State Constitutions

Every state constitution is longer than the federal Constitution.  The shortest state constitution is that of Vermont, with about 8,419 words–about 2,000 words longer than the U.S. Constitution.  The longest is that of Louisiana, with 184,053 words.  The average state constitution is about 27,000 words–about four times the length of the U.S. Constitution!

State constitutions often have sections that are equivalent to the Bill of Rights.  Remember, state constitutions can GIVE more rights than the federal Constitution (for people in that state), but neither state nor federal government can infringe upon your rights in the Constitution (with just a couple of exceptions–there’s no guarantee in states of a grand jury or of a right to trial by jury in civil cases–though most states do follow these principles.)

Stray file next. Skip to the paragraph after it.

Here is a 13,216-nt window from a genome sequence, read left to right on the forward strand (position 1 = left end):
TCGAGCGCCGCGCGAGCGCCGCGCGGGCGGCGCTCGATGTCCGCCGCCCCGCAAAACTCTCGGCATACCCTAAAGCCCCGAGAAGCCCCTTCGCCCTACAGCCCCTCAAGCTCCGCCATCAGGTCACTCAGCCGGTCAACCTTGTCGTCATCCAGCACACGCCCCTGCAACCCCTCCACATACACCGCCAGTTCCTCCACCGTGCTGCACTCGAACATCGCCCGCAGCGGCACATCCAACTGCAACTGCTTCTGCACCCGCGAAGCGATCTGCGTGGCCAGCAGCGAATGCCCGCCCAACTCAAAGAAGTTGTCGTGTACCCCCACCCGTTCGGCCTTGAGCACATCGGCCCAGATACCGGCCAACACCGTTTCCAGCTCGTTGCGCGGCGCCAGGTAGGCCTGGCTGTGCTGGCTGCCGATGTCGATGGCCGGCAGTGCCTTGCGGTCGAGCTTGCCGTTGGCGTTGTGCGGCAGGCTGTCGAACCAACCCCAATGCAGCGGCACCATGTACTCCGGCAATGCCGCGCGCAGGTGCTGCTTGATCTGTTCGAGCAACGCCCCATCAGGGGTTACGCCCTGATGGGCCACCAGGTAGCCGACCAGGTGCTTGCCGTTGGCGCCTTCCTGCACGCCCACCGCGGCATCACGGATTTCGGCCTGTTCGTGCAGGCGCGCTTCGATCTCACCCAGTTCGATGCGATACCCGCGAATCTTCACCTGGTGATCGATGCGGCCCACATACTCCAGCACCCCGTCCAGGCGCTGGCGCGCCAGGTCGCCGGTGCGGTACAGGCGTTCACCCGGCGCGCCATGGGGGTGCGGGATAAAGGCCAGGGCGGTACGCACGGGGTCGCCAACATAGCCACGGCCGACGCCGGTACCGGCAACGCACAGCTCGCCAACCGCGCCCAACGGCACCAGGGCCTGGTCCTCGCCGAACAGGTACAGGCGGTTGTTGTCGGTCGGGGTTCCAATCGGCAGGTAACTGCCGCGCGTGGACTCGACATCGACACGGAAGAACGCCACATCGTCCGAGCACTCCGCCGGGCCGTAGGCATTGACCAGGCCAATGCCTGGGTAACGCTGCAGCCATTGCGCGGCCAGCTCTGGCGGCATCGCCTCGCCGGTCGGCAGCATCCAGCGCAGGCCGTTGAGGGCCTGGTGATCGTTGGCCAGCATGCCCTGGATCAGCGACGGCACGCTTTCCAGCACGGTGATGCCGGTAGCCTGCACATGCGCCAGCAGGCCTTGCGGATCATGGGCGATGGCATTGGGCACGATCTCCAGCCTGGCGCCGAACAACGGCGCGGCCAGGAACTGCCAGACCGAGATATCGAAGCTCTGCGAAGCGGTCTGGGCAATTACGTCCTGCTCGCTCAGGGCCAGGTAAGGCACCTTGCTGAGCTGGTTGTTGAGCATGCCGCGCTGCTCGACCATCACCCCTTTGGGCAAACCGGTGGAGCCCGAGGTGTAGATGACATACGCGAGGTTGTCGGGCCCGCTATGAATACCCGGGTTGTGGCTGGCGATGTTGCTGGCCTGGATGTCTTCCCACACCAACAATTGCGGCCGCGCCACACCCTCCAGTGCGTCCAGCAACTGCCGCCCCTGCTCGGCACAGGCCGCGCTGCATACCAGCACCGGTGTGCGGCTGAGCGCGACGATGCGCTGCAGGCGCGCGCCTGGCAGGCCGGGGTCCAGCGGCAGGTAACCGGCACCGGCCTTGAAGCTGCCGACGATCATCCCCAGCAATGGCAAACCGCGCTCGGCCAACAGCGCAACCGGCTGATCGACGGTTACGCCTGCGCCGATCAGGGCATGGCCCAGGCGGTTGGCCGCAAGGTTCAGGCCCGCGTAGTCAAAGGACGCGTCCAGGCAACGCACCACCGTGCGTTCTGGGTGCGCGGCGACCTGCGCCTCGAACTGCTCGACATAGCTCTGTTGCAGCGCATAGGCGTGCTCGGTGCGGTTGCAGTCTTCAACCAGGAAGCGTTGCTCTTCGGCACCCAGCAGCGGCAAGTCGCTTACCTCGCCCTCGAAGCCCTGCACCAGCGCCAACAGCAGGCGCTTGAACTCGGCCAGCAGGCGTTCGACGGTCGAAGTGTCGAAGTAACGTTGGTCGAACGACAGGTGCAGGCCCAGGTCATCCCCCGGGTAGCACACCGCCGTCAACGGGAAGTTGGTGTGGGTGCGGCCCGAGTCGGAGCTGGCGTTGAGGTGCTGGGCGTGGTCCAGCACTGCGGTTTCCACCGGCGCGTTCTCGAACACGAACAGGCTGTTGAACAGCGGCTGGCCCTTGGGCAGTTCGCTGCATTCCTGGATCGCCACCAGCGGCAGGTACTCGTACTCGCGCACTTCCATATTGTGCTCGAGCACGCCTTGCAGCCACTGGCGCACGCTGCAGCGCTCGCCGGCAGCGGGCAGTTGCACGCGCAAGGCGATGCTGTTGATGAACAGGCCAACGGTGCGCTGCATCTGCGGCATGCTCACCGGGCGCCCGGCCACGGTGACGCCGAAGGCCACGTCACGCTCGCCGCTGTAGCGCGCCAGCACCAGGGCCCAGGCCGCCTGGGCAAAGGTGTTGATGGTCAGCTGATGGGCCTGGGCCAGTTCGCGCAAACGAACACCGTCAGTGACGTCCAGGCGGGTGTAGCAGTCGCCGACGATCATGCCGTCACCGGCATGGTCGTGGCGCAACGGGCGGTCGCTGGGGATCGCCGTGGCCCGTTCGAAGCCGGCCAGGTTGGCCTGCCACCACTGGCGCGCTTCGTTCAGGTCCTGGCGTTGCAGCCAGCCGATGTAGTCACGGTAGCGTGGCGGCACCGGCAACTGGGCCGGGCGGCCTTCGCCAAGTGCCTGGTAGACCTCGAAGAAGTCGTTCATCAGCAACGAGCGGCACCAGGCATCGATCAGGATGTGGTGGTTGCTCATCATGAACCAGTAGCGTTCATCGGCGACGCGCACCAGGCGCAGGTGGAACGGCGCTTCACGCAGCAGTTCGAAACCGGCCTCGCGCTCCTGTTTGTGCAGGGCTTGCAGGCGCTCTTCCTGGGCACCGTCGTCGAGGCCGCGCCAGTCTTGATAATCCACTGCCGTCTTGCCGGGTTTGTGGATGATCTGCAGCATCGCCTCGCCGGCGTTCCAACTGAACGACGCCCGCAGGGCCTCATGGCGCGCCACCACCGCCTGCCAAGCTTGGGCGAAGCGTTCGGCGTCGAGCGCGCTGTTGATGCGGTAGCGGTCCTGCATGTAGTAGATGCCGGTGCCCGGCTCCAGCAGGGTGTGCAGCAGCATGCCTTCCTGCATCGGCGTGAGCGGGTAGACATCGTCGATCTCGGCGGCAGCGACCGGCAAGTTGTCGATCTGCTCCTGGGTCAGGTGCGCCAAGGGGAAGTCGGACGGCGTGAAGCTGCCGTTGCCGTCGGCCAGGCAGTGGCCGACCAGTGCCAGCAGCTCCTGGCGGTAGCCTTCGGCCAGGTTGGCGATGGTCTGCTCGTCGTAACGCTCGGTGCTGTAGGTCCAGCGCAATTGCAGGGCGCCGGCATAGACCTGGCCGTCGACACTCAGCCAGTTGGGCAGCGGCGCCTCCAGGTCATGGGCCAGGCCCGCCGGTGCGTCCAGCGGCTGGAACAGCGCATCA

States also tend to have law-like provisions regarding foresty, natural resources, labor, social welfare, education, etc.  That in part is why they are so long, and are amended so frequently.

How -- and How Often -- Are State Constitutions Amendment? (see the following table)